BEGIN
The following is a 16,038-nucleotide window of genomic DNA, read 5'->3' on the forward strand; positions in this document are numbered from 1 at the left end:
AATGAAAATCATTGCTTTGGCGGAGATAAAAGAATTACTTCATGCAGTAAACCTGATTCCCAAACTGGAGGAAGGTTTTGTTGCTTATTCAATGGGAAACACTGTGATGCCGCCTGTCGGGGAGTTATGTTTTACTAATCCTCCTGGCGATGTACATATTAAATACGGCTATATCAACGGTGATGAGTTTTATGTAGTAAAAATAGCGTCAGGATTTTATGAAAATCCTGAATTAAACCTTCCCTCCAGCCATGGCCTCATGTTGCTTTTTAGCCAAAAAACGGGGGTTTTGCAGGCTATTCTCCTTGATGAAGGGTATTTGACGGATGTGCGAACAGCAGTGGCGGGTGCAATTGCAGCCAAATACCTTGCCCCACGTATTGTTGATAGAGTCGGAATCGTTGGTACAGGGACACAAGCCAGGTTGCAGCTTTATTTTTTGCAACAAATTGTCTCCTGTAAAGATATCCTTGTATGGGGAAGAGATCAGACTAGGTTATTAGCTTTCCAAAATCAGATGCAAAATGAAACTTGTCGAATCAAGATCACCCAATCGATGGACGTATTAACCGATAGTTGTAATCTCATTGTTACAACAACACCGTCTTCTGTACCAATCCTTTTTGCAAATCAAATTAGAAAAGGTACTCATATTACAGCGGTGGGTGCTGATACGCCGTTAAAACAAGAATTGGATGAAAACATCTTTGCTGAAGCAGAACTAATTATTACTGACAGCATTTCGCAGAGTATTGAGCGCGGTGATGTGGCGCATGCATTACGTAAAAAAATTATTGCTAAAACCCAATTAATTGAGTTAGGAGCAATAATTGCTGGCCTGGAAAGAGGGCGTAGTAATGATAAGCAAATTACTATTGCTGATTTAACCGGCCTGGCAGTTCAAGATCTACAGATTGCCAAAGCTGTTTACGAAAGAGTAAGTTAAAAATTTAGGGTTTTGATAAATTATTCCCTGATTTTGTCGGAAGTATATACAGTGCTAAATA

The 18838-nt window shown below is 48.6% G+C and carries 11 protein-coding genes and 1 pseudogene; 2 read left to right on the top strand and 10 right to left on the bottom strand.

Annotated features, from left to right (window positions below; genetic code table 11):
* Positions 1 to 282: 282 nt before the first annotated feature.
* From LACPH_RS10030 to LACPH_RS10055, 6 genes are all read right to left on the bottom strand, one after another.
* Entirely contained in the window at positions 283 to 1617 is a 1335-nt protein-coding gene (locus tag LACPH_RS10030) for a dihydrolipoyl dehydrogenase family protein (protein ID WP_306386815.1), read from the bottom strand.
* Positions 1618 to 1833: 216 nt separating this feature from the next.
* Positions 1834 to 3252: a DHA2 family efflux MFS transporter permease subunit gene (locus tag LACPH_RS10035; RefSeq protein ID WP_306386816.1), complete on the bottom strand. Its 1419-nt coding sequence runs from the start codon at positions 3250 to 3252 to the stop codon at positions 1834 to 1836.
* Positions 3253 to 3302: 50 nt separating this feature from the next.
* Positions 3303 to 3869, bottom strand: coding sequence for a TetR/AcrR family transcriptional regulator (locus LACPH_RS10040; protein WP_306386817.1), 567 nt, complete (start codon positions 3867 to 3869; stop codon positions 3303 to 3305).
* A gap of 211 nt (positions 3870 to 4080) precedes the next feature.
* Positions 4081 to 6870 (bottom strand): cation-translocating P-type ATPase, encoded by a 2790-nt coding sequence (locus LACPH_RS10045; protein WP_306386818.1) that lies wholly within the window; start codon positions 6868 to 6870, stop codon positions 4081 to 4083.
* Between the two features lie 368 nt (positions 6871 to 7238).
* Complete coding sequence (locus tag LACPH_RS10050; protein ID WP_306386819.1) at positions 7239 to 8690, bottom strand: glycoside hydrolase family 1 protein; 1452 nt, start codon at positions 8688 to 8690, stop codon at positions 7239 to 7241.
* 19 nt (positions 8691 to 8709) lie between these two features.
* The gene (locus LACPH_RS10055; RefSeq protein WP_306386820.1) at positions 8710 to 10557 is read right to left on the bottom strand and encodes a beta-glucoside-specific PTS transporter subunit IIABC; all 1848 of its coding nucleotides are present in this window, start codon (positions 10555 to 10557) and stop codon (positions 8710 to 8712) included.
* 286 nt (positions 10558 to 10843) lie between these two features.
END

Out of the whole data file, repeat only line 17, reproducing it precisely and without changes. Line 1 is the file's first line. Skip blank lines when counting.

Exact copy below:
* The gene (locus LACPH_RS10055; RefSeq protein WP_306386820.1) at positions 8710 to 10557 is read right to left on the bottom strand and encodes a beta-glucoside-specific PTS transporter subunit IIABC; all 1848 of its coding nucleotides are present in this window, start codon (positions 10555 to 10557) and stop codon (positions 8710 to 8712) included.